ITIF Taking a Stand on U.S. Statistical System and Census Bureau

A pair of recent reports from the Information Technology & Innovation Foundation (ITIF) put down interesting markers for action to improve the federal statistical system.

In April, ITIF came out in favor of dismantling the Commerce Department (which houses the U.S. Census Bureau) and creating “a national statistical agency.”

According to the report, “It makes no sense to have multiple statistics bureaus dispersed in multiple agencies, from the Bureau of Economic Analysis (BEA) and the Census Bureau in Commerce, to the Bureau of Labor Statistics in Labor. The GAO noted in 1996 that the United States has around 70 different statistical agencies. Canada, by contrast, has one. Congress should establish a “U.S. Stats” to house Census, BEA, BLS, and ideally other statistical agencies, too.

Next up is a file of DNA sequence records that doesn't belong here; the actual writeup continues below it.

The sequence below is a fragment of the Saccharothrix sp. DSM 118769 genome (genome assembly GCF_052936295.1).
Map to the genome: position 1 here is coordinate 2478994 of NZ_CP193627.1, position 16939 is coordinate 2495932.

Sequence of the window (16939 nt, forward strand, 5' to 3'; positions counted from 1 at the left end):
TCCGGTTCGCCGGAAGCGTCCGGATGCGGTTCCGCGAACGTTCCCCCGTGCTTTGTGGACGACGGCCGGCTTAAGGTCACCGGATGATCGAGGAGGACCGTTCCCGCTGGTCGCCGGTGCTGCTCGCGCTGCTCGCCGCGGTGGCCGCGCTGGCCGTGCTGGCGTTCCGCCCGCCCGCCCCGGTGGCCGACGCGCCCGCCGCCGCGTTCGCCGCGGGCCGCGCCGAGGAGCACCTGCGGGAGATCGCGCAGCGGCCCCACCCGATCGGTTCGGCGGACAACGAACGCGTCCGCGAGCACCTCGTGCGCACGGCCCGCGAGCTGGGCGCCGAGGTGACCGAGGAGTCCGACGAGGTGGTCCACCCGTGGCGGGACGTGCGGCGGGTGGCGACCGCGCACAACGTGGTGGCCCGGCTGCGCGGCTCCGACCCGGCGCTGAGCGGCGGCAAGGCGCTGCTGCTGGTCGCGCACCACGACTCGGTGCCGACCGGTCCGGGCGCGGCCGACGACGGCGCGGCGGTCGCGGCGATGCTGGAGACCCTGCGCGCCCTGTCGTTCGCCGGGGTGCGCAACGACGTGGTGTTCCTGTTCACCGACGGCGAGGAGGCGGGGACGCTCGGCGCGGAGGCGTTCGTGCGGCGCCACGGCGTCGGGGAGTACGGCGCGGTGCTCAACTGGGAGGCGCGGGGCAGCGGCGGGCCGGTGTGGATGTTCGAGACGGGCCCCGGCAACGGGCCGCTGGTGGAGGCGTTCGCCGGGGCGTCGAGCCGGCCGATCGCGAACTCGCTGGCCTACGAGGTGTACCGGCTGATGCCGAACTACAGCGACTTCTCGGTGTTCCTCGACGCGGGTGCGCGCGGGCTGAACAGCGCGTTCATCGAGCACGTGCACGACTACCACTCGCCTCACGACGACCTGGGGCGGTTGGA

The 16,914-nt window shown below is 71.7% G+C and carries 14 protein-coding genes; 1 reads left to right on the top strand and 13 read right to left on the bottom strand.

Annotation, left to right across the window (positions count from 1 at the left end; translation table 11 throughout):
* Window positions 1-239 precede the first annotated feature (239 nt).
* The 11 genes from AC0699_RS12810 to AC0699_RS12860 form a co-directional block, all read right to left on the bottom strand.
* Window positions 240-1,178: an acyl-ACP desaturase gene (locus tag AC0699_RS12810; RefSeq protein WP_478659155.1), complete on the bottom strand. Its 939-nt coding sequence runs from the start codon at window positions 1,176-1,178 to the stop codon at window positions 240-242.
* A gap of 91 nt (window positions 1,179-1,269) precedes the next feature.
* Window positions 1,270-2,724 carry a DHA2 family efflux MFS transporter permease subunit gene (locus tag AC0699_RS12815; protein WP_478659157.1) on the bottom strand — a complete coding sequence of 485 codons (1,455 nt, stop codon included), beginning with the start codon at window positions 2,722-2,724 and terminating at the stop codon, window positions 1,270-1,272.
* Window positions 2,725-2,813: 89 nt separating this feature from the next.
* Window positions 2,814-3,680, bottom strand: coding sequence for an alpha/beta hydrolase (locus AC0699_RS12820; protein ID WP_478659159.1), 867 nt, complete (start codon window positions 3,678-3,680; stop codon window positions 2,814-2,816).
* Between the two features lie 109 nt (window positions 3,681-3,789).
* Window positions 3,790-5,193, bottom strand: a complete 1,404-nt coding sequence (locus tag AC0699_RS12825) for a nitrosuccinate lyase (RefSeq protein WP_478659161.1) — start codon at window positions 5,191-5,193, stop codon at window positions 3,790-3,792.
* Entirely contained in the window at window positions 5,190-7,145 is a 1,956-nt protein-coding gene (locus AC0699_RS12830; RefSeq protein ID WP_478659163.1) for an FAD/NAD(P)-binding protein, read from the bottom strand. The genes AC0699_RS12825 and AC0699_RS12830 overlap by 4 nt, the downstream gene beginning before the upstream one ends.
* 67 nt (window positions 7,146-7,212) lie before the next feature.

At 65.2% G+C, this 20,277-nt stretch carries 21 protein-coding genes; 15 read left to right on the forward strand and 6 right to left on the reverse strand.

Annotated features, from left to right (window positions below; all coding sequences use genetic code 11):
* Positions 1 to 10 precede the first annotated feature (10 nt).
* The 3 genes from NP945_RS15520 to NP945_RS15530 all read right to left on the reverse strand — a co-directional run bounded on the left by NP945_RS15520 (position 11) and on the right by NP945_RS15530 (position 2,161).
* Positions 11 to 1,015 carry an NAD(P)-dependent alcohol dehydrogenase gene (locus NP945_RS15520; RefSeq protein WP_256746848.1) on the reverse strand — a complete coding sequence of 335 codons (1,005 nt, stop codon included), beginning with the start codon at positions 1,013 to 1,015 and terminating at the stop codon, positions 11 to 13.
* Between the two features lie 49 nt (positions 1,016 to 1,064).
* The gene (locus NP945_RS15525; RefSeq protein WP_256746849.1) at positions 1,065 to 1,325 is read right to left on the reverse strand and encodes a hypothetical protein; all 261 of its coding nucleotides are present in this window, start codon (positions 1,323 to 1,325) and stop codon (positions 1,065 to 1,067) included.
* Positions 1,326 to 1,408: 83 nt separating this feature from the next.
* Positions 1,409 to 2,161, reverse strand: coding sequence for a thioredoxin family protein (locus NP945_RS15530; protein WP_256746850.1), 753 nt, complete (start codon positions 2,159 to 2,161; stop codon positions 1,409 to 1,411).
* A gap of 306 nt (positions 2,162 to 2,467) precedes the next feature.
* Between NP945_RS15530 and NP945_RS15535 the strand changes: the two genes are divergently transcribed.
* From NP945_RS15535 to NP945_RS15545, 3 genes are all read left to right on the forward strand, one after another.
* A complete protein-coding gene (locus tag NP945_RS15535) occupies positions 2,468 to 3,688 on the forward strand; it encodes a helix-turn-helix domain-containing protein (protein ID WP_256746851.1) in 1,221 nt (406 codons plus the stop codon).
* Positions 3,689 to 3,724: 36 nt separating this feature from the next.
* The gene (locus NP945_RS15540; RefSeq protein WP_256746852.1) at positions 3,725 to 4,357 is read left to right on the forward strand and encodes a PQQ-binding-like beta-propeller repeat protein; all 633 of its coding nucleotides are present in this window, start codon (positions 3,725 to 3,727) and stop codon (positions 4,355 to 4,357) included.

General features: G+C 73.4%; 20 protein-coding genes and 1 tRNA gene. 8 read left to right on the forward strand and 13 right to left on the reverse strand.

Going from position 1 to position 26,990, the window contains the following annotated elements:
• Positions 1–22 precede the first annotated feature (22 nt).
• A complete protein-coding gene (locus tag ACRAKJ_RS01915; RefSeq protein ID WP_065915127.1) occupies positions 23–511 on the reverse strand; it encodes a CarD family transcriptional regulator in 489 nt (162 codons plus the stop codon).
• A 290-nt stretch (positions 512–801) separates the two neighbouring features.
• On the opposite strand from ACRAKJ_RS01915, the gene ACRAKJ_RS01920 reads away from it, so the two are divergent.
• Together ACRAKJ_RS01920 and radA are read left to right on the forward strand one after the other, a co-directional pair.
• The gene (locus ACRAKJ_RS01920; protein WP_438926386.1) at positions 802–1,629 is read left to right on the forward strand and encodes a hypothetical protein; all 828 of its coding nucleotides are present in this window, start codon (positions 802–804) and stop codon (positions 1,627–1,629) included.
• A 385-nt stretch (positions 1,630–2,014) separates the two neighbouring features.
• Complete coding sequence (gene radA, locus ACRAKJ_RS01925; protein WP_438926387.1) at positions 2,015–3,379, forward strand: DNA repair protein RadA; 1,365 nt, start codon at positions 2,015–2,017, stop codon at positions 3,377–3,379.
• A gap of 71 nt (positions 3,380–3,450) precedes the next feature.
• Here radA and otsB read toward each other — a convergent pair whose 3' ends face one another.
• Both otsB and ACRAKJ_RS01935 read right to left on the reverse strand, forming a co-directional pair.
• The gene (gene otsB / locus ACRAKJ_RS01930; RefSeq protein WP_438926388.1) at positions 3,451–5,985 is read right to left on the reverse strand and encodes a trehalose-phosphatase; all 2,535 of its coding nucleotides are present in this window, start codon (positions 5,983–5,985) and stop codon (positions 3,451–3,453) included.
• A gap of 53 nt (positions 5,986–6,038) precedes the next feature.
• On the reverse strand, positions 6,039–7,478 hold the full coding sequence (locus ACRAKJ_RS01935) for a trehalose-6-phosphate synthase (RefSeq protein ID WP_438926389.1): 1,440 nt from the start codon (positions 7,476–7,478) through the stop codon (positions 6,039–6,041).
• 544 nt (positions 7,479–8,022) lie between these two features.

In July, another ITIF report called for a massive new investment in federal statistical programs.

The national statistical system, as explained in the report, “was and is designed to help facilitate fiscal and monetary policy in order to avoid another Great Depression, and as such, measures things such as the number of houses built and cars manufactured. It has not been adequately modernized to measure the competitiveness of the electronics industry, auto industry, or any other number of important matters, including innovation (the assumption being that those things take care of themselves). If the U.S. government is going to develop more effective policies to spur competitiveness, growth, and opportunity it will need to support better data collection. It should be able to understand the U.S. competitive position vis-à-vis other nations on key technologies and industries, as well as key strengths and weaknesses and where specific policies are needed.

ITIF further makes the case that “budget constraints have meant that U.S. statistical agencies lack the resources needed to effectively measure key elements of the economy,” so it is necessary for Congress to appropriate a lot more money to close gaps in data, and to allow for new and expanded surveys, faster publication timelines, and the modernization of federal data infrastructure.